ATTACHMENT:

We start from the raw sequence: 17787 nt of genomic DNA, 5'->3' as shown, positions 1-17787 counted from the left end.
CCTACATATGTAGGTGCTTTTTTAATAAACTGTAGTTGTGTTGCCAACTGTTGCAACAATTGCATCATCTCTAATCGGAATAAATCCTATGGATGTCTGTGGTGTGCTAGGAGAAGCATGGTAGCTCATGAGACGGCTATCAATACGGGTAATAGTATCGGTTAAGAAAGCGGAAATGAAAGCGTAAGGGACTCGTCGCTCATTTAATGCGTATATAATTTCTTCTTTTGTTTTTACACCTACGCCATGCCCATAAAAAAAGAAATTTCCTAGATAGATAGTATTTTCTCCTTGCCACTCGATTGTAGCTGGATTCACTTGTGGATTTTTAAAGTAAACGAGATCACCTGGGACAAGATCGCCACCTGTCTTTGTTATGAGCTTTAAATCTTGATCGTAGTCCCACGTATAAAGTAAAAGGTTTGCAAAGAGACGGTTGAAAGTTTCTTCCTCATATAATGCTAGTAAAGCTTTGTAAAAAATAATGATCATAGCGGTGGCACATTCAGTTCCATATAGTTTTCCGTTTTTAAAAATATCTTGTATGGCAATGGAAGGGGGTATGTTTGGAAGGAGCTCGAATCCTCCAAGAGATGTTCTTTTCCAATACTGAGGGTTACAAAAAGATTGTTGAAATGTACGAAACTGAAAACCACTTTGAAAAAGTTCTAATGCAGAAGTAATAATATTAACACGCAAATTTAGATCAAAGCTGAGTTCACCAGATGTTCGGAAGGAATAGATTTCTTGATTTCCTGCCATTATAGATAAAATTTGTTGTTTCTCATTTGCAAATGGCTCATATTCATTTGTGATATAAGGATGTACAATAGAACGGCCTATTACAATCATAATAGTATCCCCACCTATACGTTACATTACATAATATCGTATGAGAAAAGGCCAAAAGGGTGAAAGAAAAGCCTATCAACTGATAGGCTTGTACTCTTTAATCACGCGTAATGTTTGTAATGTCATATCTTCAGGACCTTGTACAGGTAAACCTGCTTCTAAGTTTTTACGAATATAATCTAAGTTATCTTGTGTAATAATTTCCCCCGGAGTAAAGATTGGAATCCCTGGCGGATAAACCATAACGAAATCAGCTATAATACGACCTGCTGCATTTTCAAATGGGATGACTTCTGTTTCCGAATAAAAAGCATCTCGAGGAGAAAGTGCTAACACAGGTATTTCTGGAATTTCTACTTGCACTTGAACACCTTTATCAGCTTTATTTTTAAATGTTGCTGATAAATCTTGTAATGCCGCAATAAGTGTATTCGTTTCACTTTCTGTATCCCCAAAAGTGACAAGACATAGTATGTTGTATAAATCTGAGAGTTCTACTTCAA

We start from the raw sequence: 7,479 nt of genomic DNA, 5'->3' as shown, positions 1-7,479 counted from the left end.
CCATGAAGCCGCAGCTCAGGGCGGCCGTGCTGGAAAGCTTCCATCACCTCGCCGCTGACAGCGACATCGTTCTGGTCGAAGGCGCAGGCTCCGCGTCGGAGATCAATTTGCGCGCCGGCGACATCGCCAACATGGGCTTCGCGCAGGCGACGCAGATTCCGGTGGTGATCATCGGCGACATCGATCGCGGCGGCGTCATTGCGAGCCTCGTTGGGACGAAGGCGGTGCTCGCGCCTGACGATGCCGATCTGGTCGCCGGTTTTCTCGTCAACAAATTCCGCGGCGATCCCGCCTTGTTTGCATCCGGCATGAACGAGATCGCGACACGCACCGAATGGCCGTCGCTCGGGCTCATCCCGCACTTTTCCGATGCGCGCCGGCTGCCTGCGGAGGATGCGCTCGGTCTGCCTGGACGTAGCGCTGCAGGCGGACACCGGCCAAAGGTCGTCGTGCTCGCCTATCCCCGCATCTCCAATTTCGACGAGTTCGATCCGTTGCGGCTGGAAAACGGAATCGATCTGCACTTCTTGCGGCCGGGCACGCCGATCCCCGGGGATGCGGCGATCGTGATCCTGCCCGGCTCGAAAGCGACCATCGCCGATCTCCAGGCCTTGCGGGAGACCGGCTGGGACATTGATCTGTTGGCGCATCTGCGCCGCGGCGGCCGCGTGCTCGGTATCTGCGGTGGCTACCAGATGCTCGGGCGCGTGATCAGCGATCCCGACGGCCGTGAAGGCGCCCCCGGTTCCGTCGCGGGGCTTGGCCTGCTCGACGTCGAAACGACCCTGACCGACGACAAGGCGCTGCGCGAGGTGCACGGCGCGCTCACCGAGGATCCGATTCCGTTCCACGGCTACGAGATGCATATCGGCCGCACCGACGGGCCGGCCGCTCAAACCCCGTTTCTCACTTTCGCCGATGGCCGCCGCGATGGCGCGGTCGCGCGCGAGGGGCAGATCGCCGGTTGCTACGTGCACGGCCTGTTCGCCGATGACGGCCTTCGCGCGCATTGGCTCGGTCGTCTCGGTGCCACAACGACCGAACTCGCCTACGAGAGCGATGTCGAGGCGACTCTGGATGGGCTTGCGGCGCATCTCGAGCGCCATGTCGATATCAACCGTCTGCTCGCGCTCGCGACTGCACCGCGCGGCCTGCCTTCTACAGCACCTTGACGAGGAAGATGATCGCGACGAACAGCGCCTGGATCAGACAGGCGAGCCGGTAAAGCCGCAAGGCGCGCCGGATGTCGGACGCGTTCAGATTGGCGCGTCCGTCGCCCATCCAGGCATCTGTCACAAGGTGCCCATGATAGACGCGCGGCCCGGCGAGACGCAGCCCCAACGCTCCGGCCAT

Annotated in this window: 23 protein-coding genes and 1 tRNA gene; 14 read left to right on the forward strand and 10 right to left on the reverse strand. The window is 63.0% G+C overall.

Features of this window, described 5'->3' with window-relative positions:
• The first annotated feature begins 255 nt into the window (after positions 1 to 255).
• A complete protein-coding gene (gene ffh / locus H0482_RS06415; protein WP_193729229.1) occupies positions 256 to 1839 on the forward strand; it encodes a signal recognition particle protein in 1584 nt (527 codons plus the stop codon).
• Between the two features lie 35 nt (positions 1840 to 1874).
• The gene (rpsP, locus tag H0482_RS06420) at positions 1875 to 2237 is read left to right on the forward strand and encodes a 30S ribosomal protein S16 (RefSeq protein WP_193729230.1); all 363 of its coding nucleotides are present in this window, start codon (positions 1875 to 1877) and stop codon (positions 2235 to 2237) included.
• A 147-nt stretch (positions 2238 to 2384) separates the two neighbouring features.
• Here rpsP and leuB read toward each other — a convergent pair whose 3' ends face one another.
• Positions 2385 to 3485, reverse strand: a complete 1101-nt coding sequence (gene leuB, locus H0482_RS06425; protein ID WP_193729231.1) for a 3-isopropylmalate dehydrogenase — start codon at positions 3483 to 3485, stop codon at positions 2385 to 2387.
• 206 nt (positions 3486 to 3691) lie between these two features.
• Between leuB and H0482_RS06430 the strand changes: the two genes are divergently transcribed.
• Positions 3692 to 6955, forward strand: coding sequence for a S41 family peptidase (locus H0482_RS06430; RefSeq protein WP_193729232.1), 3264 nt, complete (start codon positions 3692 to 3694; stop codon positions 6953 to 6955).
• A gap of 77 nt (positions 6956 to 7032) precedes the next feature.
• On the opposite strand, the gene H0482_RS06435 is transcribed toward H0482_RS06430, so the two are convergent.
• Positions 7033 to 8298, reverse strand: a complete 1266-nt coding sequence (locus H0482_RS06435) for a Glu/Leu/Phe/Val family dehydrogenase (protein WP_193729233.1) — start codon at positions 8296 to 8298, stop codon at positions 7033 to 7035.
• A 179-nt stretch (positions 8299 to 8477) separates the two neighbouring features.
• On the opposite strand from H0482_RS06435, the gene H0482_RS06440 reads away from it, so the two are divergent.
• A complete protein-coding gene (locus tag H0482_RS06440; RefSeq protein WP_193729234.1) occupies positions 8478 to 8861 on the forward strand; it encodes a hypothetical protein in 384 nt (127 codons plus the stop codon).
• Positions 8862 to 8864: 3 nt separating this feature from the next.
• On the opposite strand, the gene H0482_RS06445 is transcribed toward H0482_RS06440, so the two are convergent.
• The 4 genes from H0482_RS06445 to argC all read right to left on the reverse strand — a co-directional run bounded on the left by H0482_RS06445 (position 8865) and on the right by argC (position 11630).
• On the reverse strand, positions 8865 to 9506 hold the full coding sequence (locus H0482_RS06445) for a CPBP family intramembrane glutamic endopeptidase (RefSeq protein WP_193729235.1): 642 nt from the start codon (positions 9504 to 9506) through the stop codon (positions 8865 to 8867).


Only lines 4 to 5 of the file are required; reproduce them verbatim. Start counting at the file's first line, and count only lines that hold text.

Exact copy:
CCATGAAGCCGCAGCTCAGGGCGGCCGTGCTGGAAAGCTTCCATCACCTCGCCGCTGACAGCGACATCGTTCTGGTCGAAGGCGCAGGCTCCGCGTCGGAGATCAATTTGCGCGCCGGCGACATCGCCAACATGGGCTTCGCGCAGGCGACGCAGATTCCGGTGGTGATCATCGGCGACATCGATCGCGGCGGCGTCATTGCGAGCCTCGTTGGGACGAAGGCGGTGCTCGCGCCTGACGATGCCGATCTGGTCGCCGGTTTTCTCGTCAACAAATTCCGCGGCGATCCCGCCTTGTTTGCATCCGGCATGAACGAGATCGCGACACGCACCGAATGGCCGTCGCTCGGGCTCATCCCGCACTTTTCCGATGCGCGCCGGCTGCCTGCGGAGGATGCGCTCGGTCTGCCTGGACGTAGCGCTGCAGGCGGACACCGGCCAAAGGTCGTCGTGCTCGCCTATCCCCGCATCTCCAATTTCGACGAGTTCGATCCGTTGCGGCTGGAAAACGGAATCGATCTGCACTTCTTGCGGCCGGGCACGCCGATCCCCGGGGATGCGGCGATCGTGATCCTGCCCGGCTCGAAAGCGACCATCGCCGATCTCCAGGCCTTGCGGGAGACCGGCTGGGACATTGATCTGTTGGCGCATCTGCGCCGCGGCGGCCGCGTGCTCGGTATCTGCGGTGGCTACCAGATGCTCGGGCGCGTGATCAGCGATCCCGACGGCCGTGAAGGCGCCCCCGGTTCCGTCGCGGGGCTTGGCCTGCTCGACGTCGAAACGACCCTGACCGACGACAAGGCGCTGCGCGAGGTGCACGGCGCGCTCACCGAGGATCCGATTCCGTTCCACGGCTACGAGATGCATATCGGCCGCACCGACGGGCCGGCCGCTCAAACCCCGTTTCTCACTTTCGCCGATGGCCGCCGCGATGGCGCGGTCGCGCGCGAGGGGCAGATCGCCGGTTGCTACGTGCACGGCCTGTTCGCCGATGACGGCCTTCGCGCGCATTGGCTCGGTCGTCTCGGTGCCACAACGACCGAACTCGCCTACGAGAGCGATGTCGAGGCGACTCTGGATGGGCTTGCGGCGCATCTCGAGCGCCATGTCGATATCAACCGTCTGCTCGCGCTCGCGACTGCACCGCGCGGCCTGCCTTCTACAGCACCTTGACGAGGAAGATGATCGCGACGAACAGCGCCTGGATCAGACAGGCGAGCCGGTAAAGCCGCAAGGCGCGCCGGATGTCGGACGCGTTCAGATTGGCGCGTCCGTCGCCCATCCAGGCATCTGTCACAAGGTGCCCATGATAGACGCGCGGCCCGGCGAGACGCAGCCCCAACGCTCCGGCCAT

Annotated in this window: 23 protein-coding genes and 1 tRNA gene; 14 read left to right on the forward strand and 10 right to left on the reverse strand. The window is 63.0% G+C overall.